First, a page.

Dig down in the comments on another post and you’ll find some strong arguments being made for drastic cuts in the Navy and other services to help improve America’s balance sheet for the long haul. Clearly, restoring the health of the economy is a national security issue, but reports on the economy are vulnerable to hyperbole and predictions on how long the current downturn will last vary.

While the economy is in fact weak, in an environment where bad economic news makes good headlines, sells newspaper and drives traffic to media outlets, and economic issues and proposed remedies are highly politicized, it is challenging to objectively weigh economic issues against other national security issues. Unemployment is rising, several major industries are in genuine crisis and consumer confidence is low, but many of the key metrics grabbing headlines have been worse in the post-Depression period, yet did not require massive government intervention or austerity measures to correct. The less politicized economists seem to be predicting the recession will last another 12-18 months, with a few predicting as long as 24-36 months.

We also appear to be seeing a rebalancing in security challenges. The war in Iraq is drawing down, and while resources must be shifted from Iraq to Afghanistan, it’s not unreasonable to believe America’s commitments to “boots on the ground” in far away lands will decrease on the order of 30 to 50 thousand troops over the next two years. Meanwhile, maritime challenges are on the upswing and global maritime presence and engagement is becoming a more pressing requirement to maintain the free flow of trade and regional stability.

So, given the situation America faces at home and abroad, three questions come to mind:

  1. Are the current economic problems significant enough to make the economy America’s #1 security problem and warrant substantial reductions in defense spending?
  2. Does the current plan to build the end strength of the Army and Marine Corps need to be reconsidered?
  3. Should defense dollars be reallocated among the services to give higher priority to resurgent naval threats and maritime security initiatives?

What say you?

[Update1] Looks like somebody at CBO may already be saying “yes” to question #2:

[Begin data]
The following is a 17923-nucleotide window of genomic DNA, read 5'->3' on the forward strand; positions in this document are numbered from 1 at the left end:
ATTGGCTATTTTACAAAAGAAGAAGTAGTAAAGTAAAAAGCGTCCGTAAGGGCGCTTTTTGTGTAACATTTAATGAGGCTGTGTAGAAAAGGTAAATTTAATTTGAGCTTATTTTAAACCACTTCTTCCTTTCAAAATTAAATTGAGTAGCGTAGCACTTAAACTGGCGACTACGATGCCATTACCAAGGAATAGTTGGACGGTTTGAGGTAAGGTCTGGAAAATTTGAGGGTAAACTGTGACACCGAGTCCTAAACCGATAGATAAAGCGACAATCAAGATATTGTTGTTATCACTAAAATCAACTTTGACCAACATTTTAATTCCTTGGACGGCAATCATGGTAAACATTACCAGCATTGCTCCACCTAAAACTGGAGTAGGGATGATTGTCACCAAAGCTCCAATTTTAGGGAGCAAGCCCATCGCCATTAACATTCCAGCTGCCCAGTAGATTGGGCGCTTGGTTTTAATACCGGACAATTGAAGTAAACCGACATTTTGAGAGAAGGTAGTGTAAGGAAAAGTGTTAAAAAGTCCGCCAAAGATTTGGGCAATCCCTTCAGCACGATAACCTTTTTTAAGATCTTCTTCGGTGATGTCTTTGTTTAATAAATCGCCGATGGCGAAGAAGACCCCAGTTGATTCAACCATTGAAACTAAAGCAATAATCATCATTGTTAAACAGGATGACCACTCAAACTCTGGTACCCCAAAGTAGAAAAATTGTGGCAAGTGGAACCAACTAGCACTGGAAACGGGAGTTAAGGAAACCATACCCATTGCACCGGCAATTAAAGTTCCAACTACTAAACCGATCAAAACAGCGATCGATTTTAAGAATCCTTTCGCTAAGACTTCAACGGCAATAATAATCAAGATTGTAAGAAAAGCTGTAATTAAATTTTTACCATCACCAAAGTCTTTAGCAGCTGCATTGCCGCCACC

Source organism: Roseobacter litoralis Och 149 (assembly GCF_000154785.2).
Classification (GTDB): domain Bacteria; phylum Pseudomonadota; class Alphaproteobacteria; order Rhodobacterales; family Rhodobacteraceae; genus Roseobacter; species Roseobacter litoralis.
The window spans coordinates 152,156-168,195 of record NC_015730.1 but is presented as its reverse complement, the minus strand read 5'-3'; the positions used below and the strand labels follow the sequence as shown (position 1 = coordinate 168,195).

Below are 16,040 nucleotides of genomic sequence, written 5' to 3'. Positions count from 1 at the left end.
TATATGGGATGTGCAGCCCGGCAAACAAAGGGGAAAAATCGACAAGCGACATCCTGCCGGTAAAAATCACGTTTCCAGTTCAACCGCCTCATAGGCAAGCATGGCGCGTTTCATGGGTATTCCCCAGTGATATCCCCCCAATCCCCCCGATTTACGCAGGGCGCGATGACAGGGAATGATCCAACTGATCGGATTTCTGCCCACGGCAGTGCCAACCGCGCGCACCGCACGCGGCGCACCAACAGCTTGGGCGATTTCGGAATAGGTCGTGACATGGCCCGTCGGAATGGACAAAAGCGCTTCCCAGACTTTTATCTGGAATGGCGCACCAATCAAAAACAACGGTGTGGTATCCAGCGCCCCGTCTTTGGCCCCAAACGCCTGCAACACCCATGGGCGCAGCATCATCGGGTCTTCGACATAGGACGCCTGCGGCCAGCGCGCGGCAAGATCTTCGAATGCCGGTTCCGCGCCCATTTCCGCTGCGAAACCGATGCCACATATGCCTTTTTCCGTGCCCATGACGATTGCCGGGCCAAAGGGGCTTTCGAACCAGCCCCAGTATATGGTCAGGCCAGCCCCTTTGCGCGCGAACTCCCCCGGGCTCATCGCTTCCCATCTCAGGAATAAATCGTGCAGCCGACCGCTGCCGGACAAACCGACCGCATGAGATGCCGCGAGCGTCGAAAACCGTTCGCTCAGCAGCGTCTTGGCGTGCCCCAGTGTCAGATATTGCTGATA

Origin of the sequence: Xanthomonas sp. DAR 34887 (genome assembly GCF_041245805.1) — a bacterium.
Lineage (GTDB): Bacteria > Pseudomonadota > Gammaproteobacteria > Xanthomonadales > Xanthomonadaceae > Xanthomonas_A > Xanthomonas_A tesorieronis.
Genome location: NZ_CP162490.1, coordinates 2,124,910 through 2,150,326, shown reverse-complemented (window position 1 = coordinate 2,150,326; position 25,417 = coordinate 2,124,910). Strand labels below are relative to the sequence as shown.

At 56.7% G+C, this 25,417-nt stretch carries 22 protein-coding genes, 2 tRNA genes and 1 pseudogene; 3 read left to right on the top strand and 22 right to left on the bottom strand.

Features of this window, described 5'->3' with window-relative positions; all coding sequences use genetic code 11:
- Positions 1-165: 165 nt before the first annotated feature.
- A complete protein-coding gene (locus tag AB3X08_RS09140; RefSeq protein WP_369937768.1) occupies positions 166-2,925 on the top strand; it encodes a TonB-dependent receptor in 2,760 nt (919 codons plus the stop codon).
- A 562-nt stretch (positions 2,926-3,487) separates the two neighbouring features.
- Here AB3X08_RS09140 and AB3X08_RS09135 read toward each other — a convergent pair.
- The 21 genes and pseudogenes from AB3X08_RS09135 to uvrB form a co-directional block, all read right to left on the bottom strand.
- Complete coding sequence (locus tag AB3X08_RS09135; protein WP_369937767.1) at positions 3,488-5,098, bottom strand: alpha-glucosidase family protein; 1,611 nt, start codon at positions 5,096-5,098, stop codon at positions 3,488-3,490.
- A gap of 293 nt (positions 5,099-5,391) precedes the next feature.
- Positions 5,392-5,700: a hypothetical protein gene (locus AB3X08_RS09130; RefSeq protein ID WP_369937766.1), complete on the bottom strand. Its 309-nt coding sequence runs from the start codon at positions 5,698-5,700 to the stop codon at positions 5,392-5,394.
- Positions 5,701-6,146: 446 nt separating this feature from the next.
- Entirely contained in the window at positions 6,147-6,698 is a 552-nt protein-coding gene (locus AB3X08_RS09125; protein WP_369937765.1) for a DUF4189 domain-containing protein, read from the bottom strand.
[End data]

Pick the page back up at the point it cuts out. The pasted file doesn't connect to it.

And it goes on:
The Congressional Budget Office prepared some budget alternatives for Congress to deal with defense budget shortfalls.

The alternative budget…proposes increasing enrollment fees and copayments for military retirees using the defense health care system and a reduction in Army and Marine Corps personnel.




Posted by Chris van Avery in Uncategorized
Tags: , , ,

You can leave a response, or trackback from your own site.

  • http://newwars.wordpress.com Mike Burleson

    My thoughts:

    #1-I think overreaction to the economy is making things worse, not better. Over-spending got us into this mess, but even more spending will certainly not get us out.

    #2-The Army and Marines have done most everything right in combating the real threat to our security, Islamic terrorism and the rise of the Third World. Raising troop levels or at least rebuilding and reequipping the forces we do have is not only the right thing for America, it is long overdue.

    #3-Considering the USN and the USAF are more concerned about threats we never seem to fight, and are the costliest to equip, I think it would be ludicrous to increase budgets here given the current naval leadership, or lack thereof. When we find another Cebrowski to take the Fleet to task for its obsession with 10,000+ ton battleships to fight pirates and Iran, or emphsasising manned naval air in the UAV era, or keeping ships numbers at 300 or less when we are spread so thin, then and only then should we consider increasing the Navy’s budget. Right now this would be throwing good money after bad.

  • Compound Fracture

    “Are the current economic problems significant enough to make the economy America’s #1 security problem and warrant substantial reductions in defense spending?”

    Absolutely. I mean, I don’t know about “#1,” but it certainly is a security problem. Foreign powers hold about a third of the total U.S. debt, with the Chinese and Japanese leading the way. Japan is an ally, but what of China? We currently owe both countries over one trillion dollars. That said, In Fiscal Year 2008, the U. S. Government spent $412 Billion of your money on interest payments to the holders of the National Debt. That’s just servicing the debt – not paying it off. Think of how much money that is. It’s almost the budget for the entire DoD. Think of what we could do with that money. We funded NASA at $15 Billion, Education at $61 Billion, and Department of Transportation at $56 Billion – to cite a few examples – so many lost possibilities there. Had we handled our government spending differently, I bet we’d have humans on Mars by now.

    “Does the crashing economy and essentially bankrupt federal government warrant substantial reductions in defense spending?”